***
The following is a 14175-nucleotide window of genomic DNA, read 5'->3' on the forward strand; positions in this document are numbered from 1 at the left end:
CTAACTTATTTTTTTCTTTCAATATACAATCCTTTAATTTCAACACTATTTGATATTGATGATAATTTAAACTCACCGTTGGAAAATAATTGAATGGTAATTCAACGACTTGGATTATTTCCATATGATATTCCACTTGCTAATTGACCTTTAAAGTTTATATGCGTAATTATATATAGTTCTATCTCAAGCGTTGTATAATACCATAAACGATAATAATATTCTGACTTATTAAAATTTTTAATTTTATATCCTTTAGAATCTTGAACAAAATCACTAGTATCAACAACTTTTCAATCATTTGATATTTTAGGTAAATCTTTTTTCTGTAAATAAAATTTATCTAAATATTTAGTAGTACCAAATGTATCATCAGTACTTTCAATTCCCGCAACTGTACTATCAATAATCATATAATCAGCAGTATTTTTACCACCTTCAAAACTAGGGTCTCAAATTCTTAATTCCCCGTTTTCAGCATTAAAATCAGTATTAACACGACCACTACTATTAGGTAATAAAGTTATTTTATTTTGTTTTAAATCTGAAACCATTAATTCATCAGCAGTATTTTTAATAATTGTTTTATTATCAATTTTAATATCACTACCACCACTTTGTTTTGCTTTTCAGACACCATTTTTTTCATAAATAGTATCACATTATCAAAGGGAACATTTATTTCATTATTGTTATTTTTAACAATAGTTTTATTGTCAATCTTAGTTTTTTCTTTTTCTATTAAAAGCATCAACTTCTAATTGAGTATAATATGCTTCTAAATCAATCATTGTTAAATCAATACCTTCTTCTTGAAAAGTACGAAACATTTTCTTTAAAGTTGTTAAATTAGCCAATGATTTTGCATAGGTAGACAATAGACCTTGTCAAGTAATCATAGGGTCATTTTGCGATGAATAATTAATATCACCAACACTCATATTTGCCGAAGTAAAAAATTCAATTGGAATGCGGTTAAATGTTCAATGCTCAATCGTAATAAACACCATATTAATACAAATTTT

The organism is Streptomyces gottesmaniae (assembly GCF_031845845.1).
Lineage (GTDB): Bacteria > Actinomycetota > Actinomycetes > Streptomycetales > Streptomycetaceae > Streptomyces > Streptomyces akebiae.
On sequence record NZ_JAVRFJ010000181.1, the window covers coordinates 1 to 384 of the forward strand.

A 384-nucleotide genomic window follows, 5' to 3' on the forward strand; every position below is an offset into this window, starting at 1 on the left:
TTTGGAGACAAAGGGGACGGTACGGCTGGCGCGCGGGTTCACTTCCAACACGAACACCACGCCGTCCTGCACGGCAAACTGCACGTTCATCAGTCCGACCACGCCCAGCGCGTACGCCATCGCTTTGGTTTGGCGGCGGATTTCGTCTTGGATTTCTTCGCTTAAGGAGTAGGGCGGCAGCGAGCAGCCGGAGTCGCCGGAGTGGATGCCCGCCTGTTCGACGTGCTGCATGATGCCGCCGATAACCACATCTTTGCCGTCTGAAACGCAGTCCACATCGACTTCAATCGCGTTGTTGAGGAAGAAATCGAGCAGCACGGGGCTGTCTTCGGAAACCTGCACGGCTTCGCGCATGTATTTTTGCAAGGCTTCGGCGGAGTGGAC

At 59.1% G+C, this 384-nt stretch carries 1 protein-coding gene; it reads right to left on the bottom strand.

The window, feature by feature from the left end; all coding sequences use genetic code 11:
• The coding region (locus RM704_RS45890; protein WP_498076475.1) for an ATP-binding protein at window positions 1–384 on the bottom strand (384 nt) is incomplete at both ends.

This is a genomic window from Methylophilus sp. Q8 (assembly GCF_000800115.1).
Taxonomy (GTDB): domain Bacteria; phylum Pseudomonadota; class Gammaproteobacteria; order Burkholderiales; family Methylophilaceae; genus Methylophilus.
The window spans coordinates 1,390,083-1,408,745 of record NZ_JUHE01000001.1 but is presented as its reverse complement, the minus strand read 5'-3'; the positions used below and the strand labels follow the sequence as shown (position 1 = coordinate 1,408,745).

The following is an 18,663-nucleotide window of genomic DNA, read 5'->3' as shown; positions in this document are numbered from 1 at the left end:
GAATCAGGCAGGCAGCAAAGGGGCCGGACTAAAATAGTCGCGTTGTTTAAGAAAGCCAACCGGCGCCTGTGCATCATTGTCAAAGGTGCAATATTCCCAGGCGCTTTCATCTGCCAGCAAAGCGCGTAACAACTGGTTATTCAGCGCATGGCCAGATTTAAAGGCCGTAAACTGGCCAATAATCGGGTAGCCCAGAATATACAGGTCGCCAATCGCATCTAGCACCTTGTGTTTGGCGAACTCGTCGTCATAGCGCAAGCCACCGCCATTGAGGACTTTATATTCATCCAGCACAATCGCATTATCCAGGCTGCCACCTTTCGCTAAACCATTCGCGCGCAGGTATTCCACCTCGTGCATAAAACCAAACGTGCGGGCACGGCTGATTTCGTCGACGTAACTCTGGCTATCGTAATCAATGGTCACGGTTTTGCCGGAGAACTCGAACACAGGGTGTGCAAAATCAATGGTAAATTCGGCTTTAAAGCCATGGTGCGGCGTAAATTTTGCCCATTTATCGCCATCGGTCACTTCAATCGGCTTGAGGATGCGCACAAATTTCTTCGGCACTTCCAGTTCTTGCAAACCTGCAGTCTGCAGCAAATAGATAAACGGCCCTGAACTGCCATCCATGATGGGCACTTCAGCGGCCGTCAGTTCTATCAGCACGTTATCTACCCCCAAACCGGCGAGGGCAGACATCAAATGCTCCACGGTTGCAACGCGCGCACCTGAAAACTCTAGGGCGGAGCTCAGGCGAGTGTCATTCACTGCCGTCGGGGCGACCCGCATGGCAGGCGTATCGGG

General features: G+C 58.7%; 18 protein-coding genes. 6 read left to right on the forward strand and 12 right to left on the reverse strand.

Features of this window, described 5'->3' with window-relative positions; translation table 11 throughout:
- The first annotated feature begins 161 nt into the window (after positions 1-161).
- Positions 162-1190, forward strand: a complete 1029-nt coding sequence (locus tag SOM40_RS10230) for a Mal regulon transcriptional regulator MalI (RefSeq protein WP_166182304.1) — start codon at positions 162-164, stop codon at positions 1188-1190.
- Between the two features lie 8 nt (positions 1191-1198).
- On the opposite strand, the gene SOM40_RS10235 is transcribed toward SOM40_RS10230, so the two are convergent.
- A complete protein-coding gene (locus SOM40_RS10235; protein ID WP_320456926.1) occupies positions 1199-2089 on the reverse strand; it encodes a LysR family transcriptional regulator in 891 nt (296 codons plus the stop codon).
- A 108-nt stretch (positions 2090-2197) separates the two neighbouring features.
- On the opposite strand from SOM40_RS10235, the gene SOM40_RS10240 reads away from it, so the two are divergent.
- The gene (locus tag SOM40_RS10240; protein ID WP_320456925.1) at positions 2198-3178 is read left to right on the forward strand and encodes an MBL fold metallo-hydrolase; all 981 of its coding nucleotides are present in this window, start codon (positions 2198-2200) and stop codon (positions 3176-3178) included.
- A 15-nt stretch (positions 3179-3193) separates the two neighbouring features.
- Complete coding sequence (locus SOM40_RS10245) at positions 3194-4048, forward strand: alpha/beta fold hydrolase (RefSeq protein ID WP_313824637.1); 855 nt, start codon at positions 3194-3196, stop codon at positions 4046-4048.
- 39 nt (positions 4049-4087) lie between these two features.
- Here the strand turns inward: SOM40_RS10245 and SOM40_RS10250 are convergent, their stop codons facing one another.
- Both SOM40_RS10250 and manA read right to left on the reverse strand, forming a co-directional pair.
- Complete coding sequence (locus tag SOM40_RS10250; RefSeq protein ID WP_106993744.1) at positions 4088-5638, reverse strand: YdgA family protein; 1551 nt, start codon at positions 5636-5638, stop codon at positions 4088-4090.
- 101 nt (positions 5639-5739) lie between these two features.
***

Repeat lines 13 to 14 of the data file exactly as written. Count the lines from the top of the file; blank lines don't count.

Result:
The window spans coordinates 1,390,083-1,408,745 of record NZ_JUHE01000001.1 but is presented as its reverse complement, the minus strand read 5'-3'; the positions used below and the strand labels follow the sequence as shown (position 1 = coordinate 1,408,745).

The following is an 18,663-nucleotide window of genomic DNA, read 5'->3' as shown; positions in this document are numbered from 1 at the left end: